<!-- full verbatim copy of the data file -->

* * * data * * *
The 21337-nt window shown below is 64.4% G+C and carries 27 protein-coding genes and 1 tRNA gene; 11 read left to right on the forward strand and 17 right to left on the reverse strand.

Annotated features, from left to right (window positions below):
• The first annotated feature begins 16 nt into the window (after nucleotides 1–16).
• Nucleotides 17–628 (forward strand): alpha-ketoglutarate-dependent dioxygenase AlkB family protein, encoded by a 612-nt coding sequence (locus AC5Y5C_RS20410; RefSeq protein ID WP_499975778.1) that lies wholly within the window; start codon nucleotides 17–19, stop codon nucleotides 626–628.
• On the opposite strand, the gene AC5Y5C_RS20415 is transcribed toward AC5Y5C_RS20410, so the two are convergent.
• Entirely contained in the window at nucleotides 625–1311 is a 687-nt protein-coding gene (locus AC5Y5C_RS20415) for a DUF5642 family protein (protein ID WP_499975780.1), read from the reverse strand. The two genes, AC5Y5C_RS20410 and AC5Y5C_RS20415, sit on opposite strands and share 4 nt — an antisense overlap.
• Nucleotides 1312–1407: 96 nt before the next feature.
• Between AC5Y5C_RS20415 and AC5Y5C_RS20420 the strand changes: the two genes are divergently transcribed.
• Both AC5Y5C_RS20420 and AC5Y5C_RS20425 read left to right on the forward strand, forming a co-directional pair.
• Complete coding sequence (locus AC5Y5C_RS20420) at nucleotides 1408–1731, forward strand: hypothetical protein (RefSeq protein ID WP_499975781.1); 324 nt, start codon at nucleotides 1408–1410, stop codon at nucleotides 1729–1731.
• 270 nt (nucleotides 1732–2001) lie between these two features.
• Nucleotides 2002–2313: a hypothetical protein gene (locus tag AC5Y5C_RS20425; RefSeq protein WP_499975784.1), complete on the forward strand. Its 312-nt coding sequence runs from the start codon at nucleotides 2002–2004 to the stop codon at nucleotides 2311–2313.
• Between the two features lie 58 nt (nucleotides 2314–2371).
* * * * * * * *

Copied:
The 21337-nt window shown below is 64.4% G+C and carries 27 protein-coding genes and 1 tRNA gene; 11 read left to right on the forward strand and 17 right to left on the reverse strand.

Annotated features, from left to right (window positions below):
• The first annotated feature begins 16 nt into the window (after nucleotides 1–16).
• Nucleotides 17–628 (forward strand): alpha-ketoglutarate-dependent dioxygenase AlkB family protein, encoded by a 612-nt coding sequence (locus AC5Y5C_RS20410; RefSeq protein ID WP_499975778.1) that lies wholly within the window; start codon nucleotides 17–19, stop codon nucleotides 626–628.
• On the opposite strand, the gene AC5Y5C_RS20415 is transcribed toward AC5Y5C_RS20410, so the two are convergent.
• Entirely contained in the window at nucleotides 625–1311 is a 687-nt protein-coding gene (locus AC5Y5C_RS20415) for a DUF5642 family protein (protein ID WP_499975780.1), read from the reverse strand. The two genes, AC5Y5C_RS20410 and AC5Y5C_RS20415, sit on opposite strands and share 4 nt — an antisense overlap.
• Nucleotides 1312–1407: 96 nt before the next feature.
• Between AC5Y5C_RS20415 and AC5Y5C_RS20420 the strand changes: the two genes are divergently transcribed.
• Both AC5Y5C_RS20420 and AC5Y5C_RS20425 read left to right on the forward strand, forming a co-directional pair.
• Complete coding sequence (locus AC5Y5C_RS20420) at nucleotides 1408–1731, forward strand: hypothetical protein (RefSeq protein ID WP_499975781.1); 324 nt, start codon at nucleotides 1408–1410, stop codon at nucleotides 1729–1731.
• 270 nt (nucleotides 1732–2001) lie between these two features.
• Nucleotides 2002–2313: a hypothetical protein gene (locus tag AC5Y5C_RS20425; RefSeq protein WP_499975784.1), complete on the forward strand. Its 312-nt coding sequence runs from the start codon at nucleotides 2002–2004 to the stop codon at nucleotides 2311–2313.
• Between the two features lie 58 nt (nucleotides 2314–2371).